PFOF is illegal in Canada, the U.K. and a few other countries. Initially, the practice was endorsed by the controversial market maker Bernie Madoff, who pioneered its adoption. Today, besides Robinhood, many other brokers also use PFOF, including TD Ameritrade (AMTD) – Get TD Ameritrade Holding Corporation Report, Charles Schwab (SCHW) – Get Charles Schwab Corporation Report, and E-Trade (ETFC) – Get E*TRADE Financial Corporation Report. There is also a benefit of increased liquidity of the markets with the use of PFOF by the brokers.
However, an eventual ban of the practice — which is neither unthinkable nor unfeasible — would be strongly detrimental to Robinhood’s revenue model. Retail investors who bet massively on meme stocks like GameStop (GME) – Get GameStop Corp. Class A Report and AMC (AMC) – Get AMC Entertainment Holdings, Inc. Class A Report have a strong aversion to the practice of PFOF. They consider it an attack on the transparency of the markets due to market makers supposedly being the biggest beneficiaries.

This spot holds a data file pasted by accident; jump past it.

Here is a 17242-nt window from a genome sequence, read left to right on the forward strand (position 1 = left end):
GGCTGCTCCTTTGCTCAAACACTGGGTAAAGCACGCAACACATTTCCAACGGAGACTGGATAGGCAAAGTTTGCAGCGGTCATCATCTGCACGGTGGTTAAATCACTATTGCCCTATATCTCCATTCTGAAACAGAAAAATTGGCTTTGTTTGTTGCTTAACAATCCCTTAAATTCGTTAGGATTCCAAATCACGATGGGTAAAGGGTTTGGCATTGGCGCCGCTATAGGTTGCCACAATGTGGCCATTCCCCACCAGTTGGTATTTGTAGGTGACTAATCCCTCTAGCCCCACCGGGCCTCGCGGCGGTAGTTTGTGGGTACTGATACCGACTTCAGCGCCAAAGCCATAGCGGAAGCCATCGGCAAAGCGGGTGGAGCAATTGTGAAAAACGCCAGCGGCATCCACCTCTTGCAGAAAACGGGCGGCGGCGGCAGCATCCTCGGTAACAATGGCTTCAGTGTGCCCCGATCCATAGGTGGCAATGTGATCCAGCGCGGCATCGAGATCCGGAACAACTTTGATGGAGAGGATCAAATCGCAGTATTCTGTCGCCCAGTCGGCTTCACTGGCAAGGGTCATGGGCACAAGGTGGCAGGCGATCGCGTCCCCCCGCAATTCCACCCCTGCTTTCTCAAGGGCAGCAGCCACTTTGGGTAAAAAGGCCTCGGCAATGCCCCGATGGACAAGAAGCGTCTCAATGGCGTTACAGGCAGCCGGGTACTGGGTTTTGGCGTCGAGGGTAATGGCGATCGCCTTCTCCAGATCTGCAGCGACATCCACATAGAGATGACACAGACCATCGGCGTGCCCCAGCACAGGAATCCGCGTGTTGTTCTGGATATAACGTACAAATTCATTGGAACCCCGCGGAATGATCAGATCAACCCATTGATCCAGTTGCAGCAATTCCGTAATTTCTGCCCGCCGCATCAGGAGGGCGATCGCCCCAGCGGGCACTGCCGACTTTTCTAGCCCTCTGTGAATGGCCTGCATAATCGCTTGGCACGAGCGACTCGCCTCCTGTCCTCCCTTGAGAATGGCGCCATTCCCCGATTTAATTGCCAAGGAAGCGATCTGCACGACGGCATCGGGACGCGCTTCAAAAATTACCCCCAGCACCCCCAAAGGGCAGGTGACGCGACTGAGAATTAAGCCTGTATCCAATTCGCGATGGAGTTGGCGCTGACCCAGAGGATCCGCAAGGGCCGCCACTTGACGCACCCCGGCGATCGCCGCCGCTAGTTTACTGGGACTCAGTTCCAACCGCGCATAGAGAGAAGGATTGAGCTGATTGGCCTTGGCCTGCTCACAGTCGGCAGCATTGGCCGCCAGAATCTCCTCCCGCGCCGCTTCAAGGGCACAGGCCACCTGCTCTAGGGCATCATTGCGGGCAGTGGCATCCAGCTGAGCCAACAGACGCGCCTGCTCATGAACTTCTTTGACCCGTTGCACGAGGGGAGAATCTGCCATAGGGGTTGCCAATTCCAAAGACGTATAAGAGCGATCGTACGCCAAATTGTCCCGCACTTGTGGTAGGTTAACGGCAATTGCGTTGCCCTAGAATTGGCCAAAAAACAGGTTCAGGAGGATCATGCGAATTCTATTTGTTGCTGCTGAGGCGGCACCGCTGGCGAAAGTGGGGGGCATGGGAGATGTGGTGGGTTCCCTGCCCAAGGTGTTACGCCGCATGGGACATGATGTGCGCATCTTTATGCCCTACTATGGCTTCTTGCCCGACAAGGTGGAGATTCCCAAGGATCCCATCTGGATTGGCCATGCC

Robinhood is still a long way from reaching the level of a penny stock. But it is undeniable that its performance since its IPO in mid-2021 has been tragic.
However, the company still has about $6.4 billion in cash, excluding debt. This is crucial for financing new projects and to take steps toward restoring growth to its business and achieving profitability as soon as possible.
There are several risks that could bring Robinhood’s business down in a short period of time, such as its dependence on PFOF. But on the other hand, there are also good opportunities and methods to monetize its large user base. So, even though I view Robinhood’s business with a lot of skepticism, I believe it is unlikely that the company will ever reach a penny stock valuation.
(Disclaimers: this is not investment advice. The author may be long one or more stocks mentioned in this report. Also, the article may contain affiliate links. These partnerships do not influence editorial content. Thanks for supporting Wall Street Memes)
Read More: Is Robinhood Doomed to Become a Penny Stock?